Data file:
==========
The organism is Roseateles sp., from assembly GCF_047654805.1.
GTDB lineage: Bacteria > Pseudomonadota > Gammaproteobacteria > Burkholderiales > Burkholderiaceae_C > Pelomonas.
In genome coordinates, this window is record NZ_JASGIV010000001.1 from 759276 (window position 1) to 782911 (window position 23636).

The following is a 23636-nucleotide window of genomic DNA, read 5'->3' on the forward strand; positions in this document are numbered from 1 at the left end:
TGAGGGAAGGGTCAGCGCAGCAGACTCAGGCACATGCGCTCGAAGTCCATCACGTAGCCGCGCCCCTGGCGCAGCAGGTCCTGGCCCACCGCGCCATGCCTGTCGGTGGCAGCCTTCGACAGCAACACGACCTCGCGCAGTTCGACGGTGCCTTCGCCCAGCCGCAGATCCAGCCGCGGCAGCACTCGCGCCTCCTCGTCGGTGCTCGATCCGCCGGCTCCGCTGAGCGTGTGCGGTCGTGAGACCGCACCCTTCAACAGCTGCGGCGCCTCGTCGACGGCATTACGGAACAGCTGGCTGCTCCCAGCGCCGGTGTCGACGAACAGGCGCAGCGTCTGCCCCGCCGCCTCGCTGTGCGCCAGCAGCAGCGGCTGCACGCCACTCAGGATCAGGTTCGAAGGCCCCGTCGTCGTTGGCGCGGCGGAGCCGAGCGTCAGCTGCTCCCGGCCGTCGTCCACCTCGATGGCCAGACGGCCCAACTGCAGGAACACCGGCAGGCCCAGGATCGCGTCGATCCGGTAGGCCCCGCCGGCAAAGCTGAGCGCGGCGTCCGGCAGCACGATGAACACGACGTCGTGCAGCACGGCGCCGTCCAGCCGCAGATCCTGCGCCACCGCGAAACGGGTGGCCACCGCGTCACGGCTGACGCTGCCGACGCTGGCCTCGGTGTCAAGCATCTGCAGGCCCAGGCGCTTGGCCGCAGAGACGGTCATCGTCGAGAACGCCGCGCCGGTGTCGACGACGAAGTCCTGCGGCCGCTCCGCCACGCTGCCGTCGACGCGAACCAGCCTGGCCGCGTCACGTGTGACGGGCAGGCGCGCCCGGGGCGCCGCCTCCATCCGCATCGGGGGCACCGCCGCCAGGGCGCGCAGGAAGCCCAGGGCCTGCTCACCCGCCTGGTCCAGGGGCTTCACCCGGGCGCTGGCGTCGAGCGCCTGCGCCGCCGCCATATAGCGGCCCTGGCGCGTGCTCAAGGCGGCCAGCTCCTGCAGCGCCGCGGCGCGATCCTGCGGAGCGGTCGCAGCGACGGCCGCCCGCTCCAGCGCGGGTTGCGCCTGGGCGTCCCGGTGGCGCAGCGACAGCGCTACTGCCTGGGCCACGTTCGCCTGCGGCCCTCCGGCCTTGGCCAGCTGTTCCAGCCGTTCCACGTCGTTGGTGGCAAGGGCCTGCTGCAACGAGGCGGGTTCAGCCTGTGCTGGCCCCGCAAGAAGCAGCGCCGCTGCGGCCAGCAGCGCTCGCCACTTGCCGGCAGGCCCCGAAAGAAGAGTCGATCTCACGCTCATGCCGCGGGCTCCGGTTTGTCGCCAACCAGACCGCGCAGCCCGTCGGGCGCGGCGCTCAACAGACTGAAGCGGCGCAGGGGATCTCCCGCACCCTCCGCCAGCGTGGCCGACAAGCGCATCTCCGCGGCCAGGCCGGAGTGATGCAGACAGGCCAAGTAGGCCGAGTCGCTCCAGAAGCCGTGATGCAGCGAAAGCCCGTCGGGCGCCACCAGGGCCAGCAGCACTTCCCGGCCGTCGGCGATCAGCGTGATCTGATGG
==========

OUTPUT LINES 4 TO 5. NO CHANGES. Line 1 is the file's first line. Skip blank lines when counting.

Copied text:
The following is a 23636-nucleotide window of genomic DNA, read 5'->3' on the forward strand; positions in this document are numbered from 1 at the left end:
TGAGGGAAGGGTCAGCGCAGCAGACTCAGGCACATGCGCTCGAAGTCCATCACGTAGCCGCGCCCCTGGCGCAGCAGGTCCTGGCCCACCGCGCCATGCCTGTCGGTGGCAGCCTTCGACAGCAACACGACCTCGCGCAGTTCGACGGTGCCTTCGCCCAGCCGCAGATCCAGCCGCGGCAGCACTCGCGCCTCCTCGTCGGTGCTCGATCCGCCGGCTCCGCTGAGCGTGTGCGGTCGTGAGACCGCACCCTTCAACAGCTGCGGCGCCTCGTCGACGGCATTACGGAACAGCTGGCTGCTCCCAGCGCCGGTGTCGACGAACAGGCGCAGCGTCTGCCCCGCCGCCTCGCTGTGCGCCAGCAGCAGCGGCTGCACGCCACTCAGGATCAGGTTCGAAGGCCCCGTCGTCGTTGGCGCGGCGGAGCCGAGCGTCAGCTGCTCCCGGCCGTCGTCCACCTCGATGGCCAGACGGCCCAACTGCAGGAACACCGGCAGGCCCAGGATCGCGTCGATCCGGTAGGCCCCGCCGGCAAAGCTGAGCGCGGCGTCCGGCAGCACGATGAACACGACGTCGTGCAGCACGGCGCCGTCCAGCCGCAGATCCTGCGCCACCGCGAAACGGGTGGCCACCGCGTCACGGCTGACGCTGCCGACGCTGGCCTCGGTGTCAAGCATCTGCAGGCCCAGGCGCTTGGCCGCAGAGACGGTCATCGTCGAGAACGCCGCGCCGGTGTCGACGACGAAGTCCTGCGGCCGCTCCGCCACGCTGCCGTCGACGCGAACCAGCCTGGCCGCGTCACGTGTGACGGGCAGGCGCGCCCGGGGCGCCGCCTCCATCCGCATCGGGGGCACCGCCGCCAGGGCGCGCAGGAAGCCCAGGGCCTGCTCACCCGCCTGGTCCAGGGGCTTCACCCGGGCGCTGGCGTCGAGCGCCTGCGCCGCCGCCATATAGCGGCCCTGGCGCGTGCTCAAGGCGGCCAGCTCCTGCAGCGCCGCGGCGCGATCCTGCGGAGCGGTCGCAGCGACGGCCGCCCGCTCCAGCGCGGGTTGCGCCTGGGCGTCCCGGTGGCGCAGCGACAGCGCTACTGCCTGGGCCACGTTCGCCTGCGGCCCTCCGGCCTTGGCCAGCTGTTCCAGCCGTTCCACGTCGTTGGTGGCAAGGGCCTGCTGCAACGAGGCGGGTTCAGCCTGTGCTGGCCCCGCAAGAAGCAGCGCCGCTGCGGCCAGCAGCGCTCGCCACTTGCCGGCAGGCCCCGAAAGAAGAGTCGATCTCACGCTCATGCCGCGGGCTCCGGTTTGTCGCCAACCAGACCGCGCAGCCCGTCGGGCGCGGCGCTCAACAGACTGAAGCGGCGCAGGGGATCTCCCGCACCCTCCGCCAGCGTGGCCGACAAGCGCATCTCCGCGGCCAGGCCGGAGTGATGCAGACAGGCCAAGTAGGCCGAGTCGCTCCAGAAGCCGTGATGCAGCGAAAGCCCGTCGGGCGCCACCAGGGCCAGCAGCACTTCCCGGCCGTCGGCGATCAGCGTGATCTGATGG